"Tough on Crime" Means Cops Never Having To Say They Are Sorry

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8 Responses

  1. Dave (ND) says:

    I think the cops have been taking The Shield as a training manual.

  2. JS says:

    I'm starting to think no one should be allowed to serve as a police officer or politician without having to thoroughly read and be tested on the US constitution.

  3. Shell Goddamnit says:

    "I’m starting to think no one should be allowed to serve as a police officer or politician without having to thoroughly read and be tested on the US constitution."

    I don't understand how this applies in this case – this guy doesn't give a fart about the constitutionality of his actions – in fact I'm pretty sure he knows they're illegal. He also knows he can get away with being a bully who breaks the law. Partly because it's taken 40 yrs (per post above) to get to the point where more than three of us are actually worried about cop behavior…

  4. Linus says:

    I'm an attorney who has actually represented plaintiffs in suits against cops for ridiculously indefensible behavior, as well as small crap like, oh, arresting a guy because he tried to record the conversation when the cops came to serve a misdemeanor citation. I say that to give the context for the fact that when I get calls from people looking for representation for potential claims against cops, my first reaction is STILL to think "sure, buddy, sure. Innocent as the day is long, that's you." That's how ingrained it is.

  5. Paul Baxter says:

    I think one part of this equation is that, at least in the particular case you cite, people from OTHER cultures are being taken advantage of. I don't really know anything about law enforcement officers in Korea, but it is quite common in many parts of the world that police are well known to be corrupt and that you will probably just have to put up with bribery and other nuisances from them.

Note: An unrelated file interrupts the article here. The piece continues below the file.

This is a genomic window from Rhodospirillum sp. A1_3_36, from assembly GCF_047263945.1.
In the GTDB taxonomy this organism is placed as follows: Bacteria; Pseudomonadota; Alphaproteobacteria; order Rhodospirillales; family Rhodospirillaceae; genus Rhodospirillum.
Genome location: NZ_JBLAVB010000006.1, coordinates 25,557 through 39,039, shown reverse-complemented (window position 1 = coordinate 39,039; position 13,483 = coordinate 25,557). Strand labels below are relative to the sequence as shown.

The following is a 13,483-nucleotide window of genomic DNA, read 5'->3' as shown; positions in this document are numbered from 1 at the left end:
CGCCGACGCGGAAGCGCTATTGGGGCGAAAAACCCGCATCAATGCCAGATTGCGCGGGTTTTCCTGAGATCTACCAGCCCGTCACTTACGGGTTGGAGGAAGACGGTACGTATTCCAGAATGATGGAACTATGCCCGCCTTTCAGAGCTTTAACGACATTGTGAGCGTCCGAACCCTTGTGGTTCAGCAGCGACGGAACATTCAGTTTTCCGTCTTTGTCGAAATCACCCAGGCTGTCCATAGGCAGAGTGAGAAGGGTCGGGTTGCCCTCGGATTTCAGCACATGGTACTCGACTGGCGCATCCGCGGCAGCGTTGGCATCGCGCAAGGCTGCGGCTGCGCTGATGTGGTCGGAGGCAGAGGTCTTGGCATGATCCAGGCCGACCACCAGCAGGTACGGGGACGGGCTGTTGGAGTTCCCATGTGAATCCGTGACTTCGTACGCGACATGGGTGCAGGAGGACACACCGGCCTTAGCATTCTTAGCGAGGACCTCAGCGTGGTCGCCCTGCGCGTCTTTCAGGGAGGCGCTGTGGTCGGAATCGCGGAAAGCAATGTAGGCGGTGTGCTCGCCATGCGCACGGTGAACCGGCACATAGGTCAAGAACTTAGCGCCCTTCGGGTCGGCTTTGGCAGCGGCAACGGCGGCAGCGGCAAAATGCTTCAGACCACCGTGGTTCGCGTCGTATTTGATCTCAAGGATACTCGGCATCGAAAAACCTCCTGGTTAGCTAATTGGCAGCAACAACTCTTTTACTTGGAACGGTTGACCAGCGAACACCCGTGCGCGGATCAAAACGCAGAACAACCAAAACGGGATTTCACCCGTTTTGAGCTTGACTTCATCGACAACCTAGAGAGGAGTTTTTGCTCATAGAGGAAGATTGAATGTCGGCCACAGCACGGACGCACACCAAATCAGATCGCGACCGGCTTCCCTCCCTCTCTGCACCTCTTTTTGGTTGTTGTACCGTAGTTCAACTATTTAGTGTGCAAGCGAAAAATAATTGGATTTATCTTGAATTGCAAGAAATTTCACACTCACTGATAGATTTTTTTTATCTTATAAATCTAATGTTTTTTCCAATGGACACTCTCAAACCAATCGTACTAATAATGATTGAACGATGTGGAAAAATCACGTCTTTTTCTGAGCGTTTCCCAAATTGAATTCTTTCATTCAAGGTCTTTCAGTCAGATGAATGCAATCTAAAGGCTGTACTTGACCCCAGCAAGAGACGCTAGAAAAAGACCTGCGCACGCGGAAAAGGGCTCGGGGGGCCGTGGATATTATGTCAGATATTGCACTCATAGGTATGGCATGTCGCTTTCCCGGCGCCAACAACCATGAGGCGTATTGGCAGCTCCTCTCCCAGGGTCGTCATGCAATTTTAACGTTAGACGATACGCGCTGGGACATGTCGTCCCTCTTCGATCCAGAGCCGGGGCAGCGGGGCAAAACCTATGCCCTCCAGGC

If people are recent immigrants, they may not be aware that corrupt cops are the exception rather than the norm here and that there is at least a possibility of redress through some other avenue (contacting a lawyer or someone from a different level of law enforcement).

    In any event, this sort of behavior from people whose job it is to enforce and uphold the law is outrageous. Criminal behavior from public officers of the law (including judges and congressmen) should automatically incur the maximum possible penalty.

  6. George Wallpapper says:

    I am very glad, if somebody as police officer soil my name. This is reason to leave this name and take some other.
    I don´t understand, how is possible leave so police officers run at liberty. I´d gave to so officer the chair. So behaviour is double crime.

  7. Jack says:

    If candidates had to be tested on the constitution then I dont think we would have nearly as many police officers as we do, and that would probably be a bad thing.

  1. March 22, 2009

    [...] "Why We Need Cop Cameras" [Steve Chapman, Chicago Tribune] Shopkeepers terrorized in Philadelphia: "The thugs had badges." [Ken at Popehat] [...]